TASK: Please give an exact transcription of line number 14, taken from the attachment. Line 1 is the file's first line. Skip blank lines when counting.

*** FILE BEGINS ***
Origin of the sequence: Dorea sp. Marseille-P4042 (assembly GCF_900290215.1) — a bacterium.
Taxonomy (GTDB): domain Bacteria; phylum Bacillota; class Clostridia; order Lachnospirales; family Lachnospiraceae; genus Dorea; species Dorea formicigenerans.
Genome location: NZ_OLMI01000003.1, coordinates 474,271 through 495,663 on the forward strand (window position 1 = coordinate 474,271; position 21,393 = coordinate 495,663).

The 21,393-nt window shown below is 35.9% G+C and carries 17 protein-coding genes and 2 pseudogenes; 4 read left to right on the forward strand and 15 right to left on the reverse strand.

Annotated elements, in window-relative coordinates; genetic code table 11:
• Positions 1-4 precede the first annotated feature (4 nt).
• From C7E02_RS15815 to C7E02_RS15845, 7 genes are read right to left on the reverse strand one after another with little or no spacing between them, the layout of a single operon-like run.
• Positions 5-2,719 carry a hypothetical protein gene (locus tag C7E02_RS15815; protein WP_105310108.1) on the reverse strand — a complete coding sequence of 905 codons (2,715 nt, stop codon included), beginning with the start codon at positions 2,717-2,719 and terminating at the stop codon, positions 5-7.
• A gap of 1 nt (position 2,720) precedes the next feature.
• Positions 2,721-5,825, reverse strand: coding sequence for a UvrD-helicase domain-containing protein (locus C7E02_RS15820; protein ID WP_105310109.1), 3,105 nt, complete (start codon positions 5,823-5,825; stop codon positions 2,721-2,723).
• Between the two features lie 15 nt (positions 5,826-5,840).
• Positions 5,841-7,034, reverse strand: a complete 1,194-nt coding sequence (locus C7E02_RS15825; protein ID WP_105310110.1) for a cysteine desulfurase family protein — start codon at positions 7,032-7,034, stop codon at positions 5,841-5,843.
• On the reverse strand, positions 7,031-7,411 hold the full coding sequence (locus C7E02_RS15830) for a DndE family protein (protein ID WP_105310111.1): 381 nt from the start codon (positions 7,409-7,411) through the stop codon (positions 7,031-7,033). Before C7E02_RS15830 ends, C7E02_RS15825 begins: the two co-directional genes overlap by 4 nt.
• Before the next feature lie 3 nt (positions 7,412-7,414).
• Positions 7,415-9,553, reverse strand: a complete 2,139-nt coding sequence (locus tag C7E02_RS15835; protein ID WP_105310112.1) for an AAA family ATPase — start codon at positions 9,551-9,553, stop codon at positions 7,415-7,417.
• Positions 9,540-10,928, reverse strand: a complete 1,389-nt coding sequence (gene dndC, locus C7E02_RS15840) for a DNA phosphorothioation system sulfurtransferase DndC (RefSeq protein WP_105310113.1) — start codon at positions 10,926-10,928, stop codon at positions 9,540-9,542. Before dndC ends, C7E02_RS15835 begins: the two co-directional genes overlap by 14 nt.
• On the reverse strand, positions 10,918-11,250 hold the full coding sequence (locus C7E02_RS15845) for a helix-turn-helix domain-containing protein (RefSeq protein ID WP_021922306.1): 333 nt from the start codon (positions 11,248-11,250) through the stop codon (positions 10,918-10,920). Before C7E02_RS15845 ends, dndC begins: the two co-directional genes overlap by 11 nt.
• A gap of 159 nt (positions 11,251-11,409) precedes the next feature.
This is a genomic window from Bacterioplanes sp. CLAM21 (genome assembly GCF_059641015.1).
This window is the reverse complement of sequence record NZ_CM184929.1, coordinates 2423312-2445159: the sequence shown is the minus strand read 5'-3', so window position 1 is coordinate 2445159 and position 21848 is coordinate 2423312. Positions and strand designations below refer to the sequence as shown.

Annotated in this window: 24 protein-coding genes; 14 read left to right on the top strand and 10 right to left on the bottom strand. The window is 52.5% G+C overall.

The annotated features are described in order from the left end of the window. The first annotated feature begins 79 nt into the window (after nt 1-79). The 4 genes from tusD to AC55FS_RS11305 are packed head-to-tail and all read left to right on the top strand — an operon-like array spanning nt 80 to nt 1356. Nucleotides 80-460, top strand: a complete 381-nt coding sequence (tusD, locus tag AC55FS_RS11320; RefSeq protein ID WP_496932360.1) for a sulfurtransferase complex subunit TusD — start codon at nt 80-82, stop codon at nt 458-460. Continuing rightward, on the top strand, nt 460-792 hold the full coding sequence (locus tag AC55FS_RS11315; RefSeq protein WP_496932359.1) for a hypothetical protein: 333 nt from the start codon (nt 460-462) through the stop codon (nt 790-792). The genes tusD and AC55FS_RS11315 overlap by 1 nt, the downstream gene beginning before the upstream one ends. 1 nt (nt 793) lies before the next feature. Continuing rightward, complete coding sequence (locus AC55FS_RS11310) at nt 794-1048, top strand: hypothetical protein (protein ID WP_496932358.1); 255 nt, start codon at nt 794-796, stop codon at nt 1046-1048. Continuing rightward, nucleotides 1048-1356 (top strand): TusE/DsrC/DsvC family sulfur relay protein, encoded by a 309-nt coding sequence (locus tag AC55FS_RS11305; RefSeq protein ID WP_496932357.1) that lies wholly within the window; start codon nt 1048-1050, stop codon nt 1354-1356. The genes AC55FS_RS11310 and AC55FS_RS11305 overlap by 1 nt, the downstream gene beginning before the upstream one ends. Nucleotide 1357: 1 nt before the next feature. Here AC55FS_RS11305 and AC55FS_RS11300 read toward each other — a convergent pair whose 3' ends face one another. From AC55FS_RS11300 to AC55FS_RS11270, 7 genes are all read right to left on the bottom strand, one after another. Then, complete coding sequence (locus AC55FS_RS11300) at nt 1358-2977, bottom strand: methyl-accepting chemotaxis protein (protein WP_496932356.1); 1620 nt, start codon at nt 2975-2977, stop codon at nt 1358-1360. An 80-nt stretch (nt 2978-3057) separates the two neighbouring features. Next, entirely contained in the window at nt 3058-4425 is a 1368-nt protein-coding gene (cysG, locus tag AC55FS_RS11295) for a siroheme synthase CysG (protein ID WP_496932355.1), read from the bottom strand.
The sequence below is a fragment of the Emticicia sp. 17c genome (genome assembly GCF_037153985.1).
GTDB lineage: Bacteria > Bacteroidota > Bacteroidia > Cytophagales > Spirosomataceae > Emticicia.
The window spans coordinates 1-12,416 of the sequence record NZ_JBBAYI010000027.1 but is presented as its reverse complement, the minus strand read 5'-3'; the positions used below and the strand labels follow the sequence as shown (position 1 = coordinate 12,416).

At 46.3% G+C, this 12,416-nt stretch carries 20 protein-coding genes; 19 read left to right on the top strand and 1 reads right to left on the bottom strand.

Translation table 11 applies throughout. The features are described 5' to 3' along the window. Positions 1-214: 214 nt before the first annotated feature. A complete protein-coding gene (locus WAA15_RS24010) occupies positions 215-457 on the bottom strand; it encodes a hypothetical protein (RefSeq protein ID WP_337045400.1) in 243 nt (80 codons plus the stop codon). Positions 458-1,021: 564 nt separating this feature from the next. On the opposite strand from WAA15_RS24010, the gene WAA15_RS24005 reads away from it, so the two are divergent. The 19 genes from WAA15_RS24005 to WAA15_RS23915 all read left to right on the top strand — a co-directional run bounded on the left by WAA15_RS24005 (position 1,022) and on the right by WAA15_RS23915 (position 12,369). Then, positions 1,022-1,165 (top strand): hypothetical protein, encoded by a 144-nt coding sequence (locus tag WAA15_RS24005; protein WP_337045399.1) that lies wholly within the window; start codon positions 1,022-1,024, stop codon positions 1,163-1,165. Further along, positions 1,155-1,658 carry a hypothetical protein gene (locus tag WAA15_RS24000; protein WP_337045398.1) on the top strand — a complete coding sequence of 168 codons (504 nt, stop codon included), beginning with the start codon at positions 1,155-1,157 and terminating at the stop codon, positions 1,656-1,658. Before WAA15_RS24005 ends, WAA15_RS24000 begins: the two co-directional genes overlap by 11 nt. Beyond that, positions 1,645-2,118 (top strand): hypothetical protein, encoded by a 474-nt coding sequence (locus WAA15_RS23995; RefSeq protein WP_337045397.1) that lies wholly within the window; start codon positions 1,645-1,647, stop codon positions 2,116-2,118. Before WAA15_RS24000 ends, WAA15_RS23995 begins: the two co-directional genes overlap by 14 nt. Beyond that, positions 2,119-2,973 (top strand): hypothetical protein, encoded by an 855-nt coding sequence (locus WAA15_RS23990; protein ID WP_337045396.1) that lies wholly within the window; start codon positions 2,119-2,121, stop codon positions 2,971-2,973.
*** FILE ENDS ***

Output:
• Before the next feature lie 3 nt (positions 7,412-7,414).